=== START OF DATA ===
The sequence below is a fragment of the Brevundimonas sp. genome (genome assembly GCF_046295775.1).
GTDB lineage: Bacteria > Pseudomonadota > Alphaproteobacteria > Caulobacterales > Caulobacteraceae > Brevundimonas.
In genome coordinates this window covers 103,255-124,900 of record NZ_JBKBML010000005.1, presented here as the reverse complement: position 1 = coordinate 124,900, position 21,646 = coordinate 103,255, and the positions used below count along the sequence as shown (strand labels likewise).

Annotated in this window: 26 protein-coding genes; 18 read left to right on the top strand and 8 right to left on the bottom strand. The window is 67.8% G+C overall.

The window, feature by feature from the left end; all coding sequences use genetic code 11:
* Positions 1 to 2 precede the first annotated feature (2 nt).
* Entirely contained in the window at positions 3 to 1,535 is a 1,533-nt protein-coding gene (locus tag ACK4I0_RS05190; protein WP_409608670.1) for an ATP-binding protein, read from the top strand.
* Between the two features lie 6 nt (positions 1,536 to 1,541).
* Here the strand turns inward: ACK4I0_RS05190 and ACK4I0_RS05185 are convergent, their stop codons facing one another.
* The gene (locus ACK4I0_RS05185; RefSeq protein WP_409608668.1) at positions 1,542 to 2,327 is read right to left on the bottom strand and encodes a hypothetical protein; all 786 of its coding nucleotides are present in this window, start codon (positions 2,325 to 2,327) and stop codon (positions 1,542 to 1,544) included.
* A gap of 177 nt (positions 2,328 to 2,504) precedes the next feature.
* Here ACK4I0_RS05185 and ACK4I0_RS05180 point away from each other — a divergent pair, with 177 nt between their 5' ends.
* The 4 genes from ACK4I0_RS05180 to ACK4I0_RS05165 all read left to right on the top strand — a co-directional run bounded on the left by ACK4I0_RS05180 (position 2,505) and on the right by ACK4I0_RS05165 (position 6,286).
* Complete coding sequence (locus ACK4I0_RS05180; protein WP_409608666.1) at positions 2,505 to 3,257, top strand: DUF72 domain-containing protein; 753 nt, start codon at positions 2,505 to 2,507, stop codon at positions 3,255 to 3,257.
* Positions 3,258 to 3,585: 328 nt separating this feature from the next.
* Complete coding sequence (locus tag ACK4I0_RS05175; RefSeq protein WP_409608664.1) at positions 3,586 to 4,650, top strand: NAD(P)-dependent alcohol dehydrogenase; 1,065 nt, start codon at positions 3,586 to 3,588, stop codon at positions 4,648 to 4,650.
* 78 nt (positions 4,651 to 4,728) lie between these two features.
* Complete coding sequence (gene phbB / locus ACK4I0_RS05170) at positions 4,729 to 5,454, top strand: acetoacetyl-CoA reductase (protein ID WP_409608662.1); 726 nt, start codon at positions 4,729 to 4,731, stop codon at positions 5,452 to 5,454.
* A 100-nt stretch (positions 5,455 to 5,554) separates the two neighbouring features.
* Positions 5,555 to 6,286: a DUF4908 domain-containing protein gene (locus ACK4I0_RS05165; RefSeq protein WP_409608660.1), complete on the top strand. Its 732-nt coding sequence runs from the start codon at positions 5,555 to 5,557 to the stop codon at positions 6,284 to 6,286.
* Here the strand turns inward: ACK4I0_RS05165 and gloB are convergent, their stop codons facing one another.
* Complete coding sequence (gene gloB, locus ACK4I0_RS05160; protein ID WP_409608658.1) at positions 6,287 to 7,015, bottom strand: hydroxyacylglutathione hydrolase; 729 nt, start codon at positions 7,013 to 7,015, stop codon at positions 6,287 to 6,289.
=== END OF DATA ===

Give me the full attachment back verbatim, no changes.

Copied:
The sequence below is a fragment of the Brevundimonas sp. genome (genome assembly GCF_046295775.1).
GTDB lineage: Bacteria > Pseudomonadota > Alphaproteobacteria > Caulobacterales > Caulobacteraceae > Brevundimonas.
In genome coordinates this window covers 103,255-124,900 of record NZ_JBKBML010000005.1, presented here as the reverse complement: position 1 = coordinate 124,900, position 21,646 = coordinate 103,255, and the positions used below count along the sequence as shown (strand labels likewise).

Annotated in this window: 26 protein-coding genes; 18 read left to right on the top strand and 8 right to left on the bottom strand. The window is 67.8% G+C overall.

The window, feature by feature from the left end; all coding sequences use genetic code 11:
* Positions 1 to 2 precede the first annotated feature (2 nt).
* Entirely contained in the window at positions 3 to 1,535 is a 1,533-nt protein-coding gene (locus tag ACK4I0_RS05190; protein WP_409608670.1) for an ATP-binding protein, read from the top strand.
* Between the two features lie 6 nt (positions 1,536 to 1,541).
* Here the strand turns inward: ACK4I0_RS05190 and ACK4I0_RS05185 are convergent, their stop codons facing one another.
* The gene (locus ACK4I0_RS05185; RefSeq protein WP_409608668.1) at positions 1,542 to 2,327 is read right to left on the bottom strand and encodes a hypothetical protein; all 786 of its coding nucleotides are present in this window, start codon (positions 2,325 to 2,327) and stop codon (positions 1,542 to 1,544) included.
* A gap of 177 nt (positions 2,328 to 2,504) precedes the next feature.
* Here ACK4I0_RS05185 and ACK4I0_RS05180 point away from each other — a divergent pair, with 177 nt between their 5' ends.
* The 4 genes from ACK4I0_RS05180 to ACK4I0_RS05165 all read left to right on the top strand — a co-directional run bounded on the left by ACK4I0_RS05180 (position 2,505) and on the right by ACK4I0_RS05165 (position 6,286).
* Complete coding sequence (locus ACK4I0_RS05180; protein WP_409608666.1) at positions 2,505 to 3,257, top strand: DUF72 domain-containing protein; 753 nt, start codon at positions 2,505 to 2,507, stop codon at positions 3,255 to 3,257.
* Positions 3,258 to 3,585: 328 nt separating this feature from the next.
* Complete coding sequence (locus tag ACK4I0_RS05175; RefSeq protein WP_409608664.1) at positions 3,586 to 4,650, top strand: NAD(P)-dependent alcohol dehydrogenase; 1,065 nt, start codon at positions 3,586 to 3,588, stop codon at positions 4,648 to 4,650.
* 78 nt (positions 4,651 to 4,728) lie between these two features.
* Complete coding sequence (gene phbB / locus ACK4I0_RS05170) at positions 4,729 to 5,454, top strand: acetoacetyl-CoA reductase (protein ID WP_409608662.1); 726 nt, start codon at positions 4,729 to 4,731, stop codon at positions 5,452 to 5,454.
* A 100-nt stretch (positions 5,455 to 5,554) separates the two neighbouring features.
* Positions 5,555 to 6,286: a DUF4908 domain-containing protein gene (locus ACK4I0_RS05165; RefSeq protein WP_409608660.1), complete on the top strand. Its 732-nt coding sequence runs from the start codon at positions 5,555 to 5,557 to the stop codon at positions 6,284 to 6,286.
* Here the strand turns inward: ACK4I0_RS05165 and gloB are convergent, their stop codons facing one another.
* Complete coding sequence (gene gloB, locus ACK4I0_RS05160; protein ID WP_409608658.1) at positions 6,287 to 7,015, bottom strand: hydroxyacylglutathione hydrolase; 729 nt, start codon at positions 7,013 to 7,015, stop codon at positions 6,287 to 6,289.